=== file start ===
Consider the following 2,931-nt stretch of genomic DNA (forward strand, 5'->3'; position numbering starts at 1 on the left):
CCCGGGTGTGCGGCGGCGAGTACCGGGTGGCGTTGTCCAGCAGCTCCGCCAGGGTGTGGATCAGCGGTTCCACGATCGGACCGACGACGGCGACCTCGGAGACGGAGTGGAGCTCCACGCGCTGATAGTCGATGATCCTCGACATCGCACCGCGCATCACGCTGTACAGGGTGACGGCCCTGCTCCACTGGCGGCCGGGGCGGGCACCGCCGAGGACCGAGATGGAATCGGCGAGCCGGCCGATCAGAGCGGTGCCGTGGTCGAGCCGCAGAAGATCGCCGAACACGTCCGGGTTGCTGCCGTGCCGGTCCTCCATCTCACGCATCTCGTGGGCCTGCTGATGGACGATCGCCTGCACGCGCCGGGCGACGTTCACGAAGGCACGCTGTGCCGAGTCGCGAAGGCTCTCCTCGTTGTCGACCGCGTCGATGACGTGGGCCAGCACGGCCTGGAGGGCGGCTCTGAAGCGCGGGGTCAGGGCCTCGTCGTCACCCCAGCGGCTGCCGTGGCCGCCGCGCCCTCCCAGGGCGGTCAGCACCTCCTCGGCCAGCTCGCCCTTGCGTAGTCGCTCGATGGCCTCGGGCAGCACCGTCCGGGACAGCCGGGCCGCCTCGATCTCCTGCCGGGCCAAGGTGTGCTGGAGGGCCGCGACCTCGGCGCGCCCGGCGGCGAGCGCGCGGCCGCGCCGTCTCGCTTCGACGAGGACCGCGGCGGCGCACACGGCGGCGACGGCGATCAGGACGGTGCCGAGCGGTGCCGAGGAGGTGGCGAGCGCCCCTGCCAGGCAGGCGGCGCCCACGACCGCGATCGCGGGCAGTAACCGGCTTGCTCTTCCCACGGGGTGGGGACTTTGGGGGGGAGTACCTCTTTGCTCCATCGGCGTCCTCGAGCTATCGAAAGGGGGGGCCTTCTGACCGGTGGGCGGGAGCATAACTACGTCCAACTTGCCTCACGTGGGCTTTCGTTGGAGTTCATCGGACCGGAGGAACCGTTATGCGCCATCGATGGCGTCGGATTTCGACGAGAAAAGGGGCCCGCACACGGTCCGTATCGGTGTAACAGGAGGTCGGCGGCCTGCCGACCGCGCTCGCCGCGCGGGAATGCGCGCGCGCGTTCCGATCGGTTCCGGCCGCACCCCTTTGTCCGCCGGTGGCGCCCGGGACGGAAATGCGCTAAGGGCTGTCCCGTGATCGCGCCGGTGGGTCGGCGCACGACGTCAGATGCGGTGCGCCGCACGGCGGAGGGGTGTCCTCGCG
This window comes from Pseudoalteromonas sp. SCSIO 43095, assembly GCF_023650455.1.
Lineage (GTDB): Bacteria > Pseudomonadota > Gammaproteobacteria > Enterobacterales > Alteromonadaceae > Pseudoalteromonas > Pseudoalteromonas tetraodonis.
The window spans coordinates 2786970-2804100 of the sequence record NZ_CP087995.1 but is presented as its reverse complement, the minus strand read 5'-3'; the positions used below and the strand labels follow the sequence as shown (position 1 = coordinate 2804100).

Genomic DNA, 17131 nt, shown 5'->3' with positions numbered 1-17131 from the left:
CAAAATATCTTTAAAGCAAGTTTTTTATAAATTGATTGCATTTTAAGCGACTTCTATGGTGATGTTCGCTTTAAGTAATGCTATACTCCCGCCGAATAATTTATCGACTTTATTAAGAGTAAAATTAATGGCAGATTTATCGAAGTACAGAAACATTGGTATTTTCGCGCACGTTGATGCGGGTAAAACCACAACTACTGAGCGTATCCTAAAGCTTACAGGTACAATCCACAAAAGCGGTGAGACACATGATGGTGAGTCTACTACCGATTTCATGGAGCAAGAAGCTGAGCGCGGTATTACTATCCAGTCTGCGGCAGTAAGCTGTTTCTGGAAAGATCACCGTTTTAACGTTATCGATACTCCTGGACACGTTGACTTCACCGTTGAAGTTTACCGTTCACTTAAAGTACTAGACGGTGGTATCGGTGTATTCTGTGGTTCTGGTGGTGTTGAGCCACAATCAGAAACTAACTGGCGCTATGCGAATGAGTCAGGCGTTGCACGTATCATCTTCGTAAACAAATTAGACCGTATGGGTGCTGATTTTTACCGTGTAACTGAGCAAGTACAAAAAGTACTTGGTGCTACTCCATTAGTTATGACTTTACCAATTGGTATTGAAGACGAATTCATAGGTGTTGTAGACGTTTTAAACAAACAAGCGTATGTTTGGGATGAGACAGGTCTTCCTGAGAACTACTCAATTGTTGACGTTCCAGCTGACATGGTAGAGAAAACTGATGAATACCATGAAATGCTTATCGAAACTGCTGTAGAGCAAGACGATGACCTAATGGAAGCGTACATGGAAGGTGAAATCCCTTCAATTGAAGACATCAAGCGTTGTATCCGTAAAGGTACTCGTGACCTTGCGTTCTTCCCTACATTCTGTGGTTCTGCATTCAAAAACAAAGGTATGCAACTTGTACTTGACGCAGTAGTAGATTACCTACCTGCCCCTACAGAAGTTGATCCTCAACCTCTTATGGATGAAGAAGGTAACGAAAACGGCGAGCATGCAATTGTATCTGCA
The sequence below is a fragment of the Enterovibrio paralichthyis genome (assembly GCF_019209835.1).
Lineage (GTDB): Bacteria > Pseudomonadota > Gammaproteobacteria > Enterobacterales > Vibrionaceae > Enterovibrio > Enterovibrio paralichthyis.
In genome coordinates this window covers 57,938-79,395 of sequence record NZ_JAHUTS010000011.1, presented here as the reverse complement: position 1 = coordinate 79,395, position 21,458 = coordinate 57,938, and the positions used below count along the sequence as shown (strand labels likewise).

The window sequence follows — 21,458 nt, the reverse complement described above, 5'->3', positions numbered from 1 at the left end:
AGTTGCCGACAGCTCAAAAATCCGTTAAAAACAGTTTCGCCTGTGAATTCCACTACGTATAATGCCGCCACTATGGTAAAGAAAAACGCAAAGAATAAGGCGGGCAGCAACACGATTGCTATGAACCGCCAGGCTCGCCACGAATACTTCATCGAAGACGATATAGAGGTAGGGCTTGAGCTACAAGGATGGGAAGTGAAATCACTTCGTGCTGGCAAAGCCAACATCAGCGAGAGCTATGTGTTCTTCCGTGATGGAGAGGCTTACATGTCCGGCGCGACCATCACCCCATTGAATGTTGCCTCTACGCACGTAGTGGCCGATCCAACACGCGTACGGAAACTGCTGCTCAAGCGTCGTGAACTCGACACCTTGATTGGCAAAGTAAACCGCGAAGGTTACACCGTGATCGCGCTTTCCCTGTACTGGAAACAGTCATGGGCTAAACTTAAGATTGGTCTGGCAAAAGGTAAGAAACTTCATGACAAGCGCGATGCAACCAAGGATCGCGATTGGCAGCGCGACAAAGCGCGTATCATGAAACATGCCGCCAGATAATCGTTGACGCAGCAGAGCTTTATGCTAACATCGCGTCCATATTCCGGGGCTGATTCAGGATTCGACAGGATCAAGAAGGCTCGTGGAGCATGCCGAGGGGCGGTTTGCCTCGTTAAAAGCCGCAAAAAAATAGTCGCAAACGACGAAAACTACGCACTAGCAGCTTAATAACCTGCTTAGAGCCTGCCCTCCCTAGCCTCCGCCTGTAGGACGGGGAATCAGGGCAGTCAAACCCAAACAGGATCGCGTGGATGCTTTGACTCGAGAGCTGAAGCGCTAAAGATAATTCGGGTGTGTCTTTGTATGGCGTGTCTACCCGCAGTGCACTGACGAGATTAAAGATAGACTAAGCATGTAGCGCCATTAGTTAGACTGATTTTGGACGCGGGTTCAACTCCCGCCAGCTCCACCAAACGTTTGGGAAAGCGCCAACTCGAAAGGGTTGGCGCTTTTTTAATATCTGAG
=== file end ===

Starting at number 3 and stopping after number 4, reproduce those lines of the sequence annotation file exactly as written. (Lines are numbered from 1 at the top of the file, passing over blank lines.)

This window comes from Pseudoalteromonas sp. SCSIO 43095, assembly GCF_023650455.1.
Lineage (GTDB): Bacteria > Pseudomonadota > Gammaproteobacteria > Enterobacterales > Alteromonadaceae > Pseudoalteromonas > Pseudoalteromonas tetraodonis.